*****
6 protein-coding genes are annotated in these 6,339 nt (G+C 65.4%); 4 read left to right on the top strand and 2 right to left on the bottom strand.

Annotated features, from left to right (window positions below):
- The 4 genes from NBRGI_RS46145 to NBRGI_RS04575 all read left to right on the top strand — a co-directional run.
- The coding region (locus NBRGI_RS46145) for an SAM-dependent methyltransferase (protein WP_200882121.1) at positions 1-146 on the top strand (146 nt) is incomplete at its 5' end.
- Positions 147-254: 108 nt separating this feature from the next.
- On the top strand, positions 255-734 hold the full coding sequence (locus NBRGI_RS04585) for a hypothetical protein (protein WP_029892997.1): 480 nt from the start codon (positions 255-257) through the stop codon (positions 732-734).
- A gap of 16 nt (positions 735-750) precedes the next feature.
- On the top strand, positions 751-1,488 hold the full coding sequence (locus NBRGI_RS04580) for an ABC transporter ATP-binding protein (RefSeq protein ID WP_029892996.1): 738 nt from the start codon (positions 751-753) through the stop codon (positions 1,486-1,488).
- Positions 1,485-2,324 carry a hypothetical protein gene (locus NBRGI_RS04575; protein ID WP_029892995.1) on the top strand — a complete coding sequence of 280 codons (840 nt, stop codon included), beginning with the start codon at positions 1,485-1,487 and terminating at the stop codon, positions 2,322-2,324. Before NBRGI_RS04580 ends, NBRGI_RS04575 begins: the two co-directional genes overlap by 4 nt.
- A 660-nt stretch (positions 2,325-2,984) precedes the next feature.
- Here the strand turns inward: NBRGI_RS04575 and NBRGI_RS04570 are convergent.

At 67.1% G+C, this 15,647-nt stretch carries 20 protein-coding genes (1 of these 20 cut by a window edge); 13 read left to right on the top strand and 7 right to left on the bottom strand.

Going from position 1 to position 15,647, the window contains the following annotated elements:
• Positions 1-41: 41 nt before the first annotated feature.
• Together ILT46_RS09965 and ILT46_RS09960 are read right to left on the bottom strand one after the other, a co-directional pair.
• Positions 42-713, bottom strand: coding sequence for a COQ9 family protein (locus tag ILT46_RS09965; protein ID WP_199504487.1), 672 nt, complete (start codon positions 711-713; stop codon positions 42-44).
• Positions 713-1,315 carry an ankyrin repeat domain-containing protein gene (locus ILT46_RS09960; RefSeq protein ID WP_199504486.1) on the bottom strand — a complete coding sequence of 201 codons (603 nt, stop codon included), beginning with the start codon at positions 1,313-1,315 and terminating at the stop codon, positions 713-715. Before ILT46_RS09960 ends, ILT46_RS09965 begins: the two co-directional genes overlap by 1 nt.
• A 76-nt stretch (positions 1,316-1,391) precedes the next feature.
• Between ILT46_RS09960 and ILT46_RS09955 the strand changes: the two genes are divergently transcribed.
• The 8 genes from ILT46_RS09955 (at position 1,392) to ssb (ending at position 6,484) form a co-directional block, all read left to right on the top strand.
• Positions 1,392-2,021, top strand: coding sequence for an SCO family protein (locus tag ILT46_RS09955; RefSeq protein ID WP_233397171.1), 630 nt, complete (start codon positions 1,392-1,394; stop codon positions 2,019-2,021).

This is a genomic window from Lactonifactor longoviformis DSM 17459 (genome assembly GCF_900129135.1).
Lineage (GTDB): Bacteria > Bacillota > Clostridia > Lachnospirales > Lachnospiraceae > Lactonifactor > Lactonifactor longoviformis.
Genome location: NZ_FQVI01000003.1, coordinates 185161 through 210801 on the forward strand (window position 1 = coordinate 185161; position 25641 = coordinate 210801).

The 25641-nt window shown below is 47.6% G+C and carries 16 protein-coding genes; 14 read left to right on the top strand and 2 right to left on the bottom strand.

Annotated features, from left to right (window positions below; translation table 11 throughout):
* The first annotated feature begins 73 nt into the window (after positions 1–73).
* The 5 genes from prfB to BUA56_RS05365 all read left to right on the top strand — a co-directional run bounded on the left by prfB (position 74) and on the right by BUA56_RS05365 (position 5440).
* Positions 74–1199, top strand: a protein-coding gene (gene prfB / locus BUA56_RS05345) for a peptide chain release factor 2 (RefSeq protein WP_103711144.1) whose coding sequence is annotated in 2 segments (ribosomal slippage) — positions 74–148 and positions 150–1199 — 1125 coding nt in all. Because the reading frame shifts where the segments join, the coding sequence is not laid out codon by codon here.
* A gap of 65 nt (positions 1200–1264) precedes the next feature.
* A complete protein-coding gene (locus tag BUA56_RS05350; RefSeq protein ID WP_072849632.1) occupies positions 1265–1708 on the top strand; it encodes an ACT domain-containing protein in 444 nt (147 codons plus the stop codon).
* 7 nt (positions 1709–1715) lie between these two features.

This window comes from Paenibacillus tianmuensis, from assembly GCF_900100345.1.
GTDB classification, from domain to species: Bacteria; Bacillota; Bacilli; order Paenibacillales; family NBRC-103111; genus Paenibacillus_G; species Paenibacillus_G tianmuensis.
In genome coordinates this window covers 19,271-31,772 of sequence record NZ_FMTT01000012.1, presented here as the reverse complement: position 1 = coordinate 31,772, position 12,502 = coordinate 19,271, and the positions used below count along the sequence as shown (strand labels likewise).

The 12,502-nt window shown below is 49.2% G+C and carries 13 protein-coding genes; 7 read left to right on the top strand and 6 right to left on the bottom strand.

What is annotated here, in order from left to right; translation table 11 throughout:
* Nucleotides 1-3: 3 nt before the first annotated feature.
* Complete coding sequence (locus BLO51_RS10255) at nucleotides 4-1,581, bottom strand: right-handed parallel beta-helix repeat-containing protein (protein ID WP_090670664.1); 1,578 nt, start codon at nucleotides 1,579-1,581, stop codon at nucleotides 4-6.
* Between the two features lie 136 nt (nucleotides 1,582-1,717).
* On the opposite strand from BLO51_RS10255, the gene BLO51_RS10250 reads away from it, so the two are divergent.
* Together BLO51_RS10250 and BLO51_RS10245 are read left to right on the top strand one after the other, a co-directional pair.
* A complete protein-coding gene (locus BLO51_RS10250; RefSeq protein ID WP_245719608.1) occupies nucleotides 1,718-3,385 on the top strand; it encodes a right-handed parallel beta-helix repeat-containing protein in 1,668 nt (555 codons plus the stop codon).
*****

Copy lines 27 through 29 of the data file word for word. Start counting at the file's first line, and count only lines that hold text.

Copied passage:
* The first annotated feature begins 73 nt into the window (after positions 1–73).
* The 5 genes from prfB to BUA56_RS05365 all read left to right on the top strand — a co-directional run bounded on the left by prfB (position 74) and on the right by BUA56_RS05365 (position 5440).
* Positions 74–1199, top strand: a protein-coding gene (gene prfB / locus BUA56_RS05345) for a peptide chain release factor 2 (RefSeq protein WP_103711144.1) whose coding sequence is annotated in 2 segments (ribosomal slippage) — positions 74–148 and positions 150–1199 — 1125 coding nt in all. Because the reading frame shifts where the segments join, the coding sequence is not laid out codon by codon here.